Essex mental health patient deaths inquiry chair requests ‘statutory …
The chairwoman of an inquiry into around 2,000 mental health patient deaths in Essex has asked the Health Secretary for statutory status for the probe. The change in status would compel more staff to give evidence.
The Essex Mental Health Independent Inquiry is gathering evidence about mental health inpatient deaths in the county over a 21-year period. The 2,000 people died while they were a patient on a mental health ward in Essex, or within three months of being discharged, between 2000 and 2020.
Dr Geraldine Strathdee, chairwoman of the inquiry, said that staff evidence will be “vital” to the inquiry, and previously described the number of responses as “hugely disappointing”.
In a letter to the Health Secretary, Steve Barclay, she said that she "cannot effectively meet the Terms of Reference if the Inquiry remains on a non-statutory footing".
Dr Strathdee said in the letter, which was made public this week: “I am requesting that the Essex Mental Health Independent Inquiry is converted to a statutory inquiry under the 2005 Inquiries Act.”
She said that following a previous meeting with Mr Barclay, in January, “considerable efforts have been made to encourage staff participation in the inquiry. As a result, more staff have come forward,” said Dr Strathdee.
“However, this group is not representative: 75% are senior managers; similarly, 75% do not work directly with patients; only a small number are patient-facing staff. I am grateful to all of those who have expressed a desire to assist the inquiry and recognise their commitment to improving inpatient services.
“My greatest concern with staff engagement is that less than 30% of named staff, those essential witnesses involved in deaths we are investigating, have agreed to attend evidence sessions. In my assessment, I cannot properly investigate matters with this level of engagement.”(Image: Ricci Fothergill/RMC)
Just 11 members of staff out of 14,000 contacted by the inquiry said they would attend an evidence session, a parliamentary debate earlier this year was told.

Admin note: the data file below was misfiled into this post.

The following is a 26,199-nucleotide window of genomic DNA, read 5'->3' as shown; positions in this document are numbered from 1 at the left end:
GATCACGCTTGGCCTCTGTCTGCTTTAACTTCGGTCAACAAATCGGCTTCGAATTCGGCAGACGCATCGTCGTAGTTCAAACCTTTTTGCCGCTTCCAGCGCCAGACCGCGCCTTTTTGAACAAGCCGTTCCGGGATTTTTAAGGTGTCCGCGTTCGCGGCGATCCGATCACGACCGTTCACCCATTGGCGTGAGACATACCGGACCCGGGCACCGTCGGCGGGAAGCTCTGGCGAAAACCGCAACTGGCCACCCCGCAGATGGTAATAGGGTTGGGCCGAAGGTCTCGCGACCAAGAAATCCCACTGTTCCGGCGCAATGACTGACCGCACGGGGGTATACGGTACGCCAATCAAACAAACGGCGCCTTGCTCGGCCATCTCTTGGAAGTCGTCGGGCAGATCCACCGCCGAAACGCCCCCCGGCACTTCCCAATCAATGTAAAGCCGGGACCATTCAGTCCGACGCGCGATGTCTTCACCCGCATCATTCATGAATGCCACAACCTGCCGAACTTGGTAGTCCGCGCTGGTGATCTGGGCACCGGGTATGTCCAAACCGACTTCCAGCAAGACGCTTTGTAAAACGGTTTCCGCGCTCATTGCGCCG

An initial figure of 1,500 deaths was based on information from Essex Partnership University NHS Foundation Trust (EPUT) and announced last year. In January this year, it was announced that the figure had been revised upwards to around 2,000 deaths following an update from the trust.
Dr Strathdee said that the inquiry “must adequately address the concerns raised by families of deceased mental health inpatients, and former inpatients”.
She added: “Conversion of this Inquiry will provide me and those who provide evidence with the necessary framework, protections, and clarity around evidence and disclosure.”
A Department of Health and Social Care spokesperson said: “Every death in a mental health facility is a tragedy. We’re improving mental health services across the country and that’s why we launched the inquiry to look at inpatient mental health deaths in Essex between 2000 and 2020.
“We’re grateful to all those who have participated in the inquiry to help improve patient safety. It’s disappointing, however, that some current and former staff have not engaged to the extent expected and the inquiry hasn’t been able to access all the information it has requested.
“We are carefully considering the inquiry’s next steps and will update in due course.”
- ^ Witham primary school warning as man 'tries to take' boy from school courts (www.essexlive.news)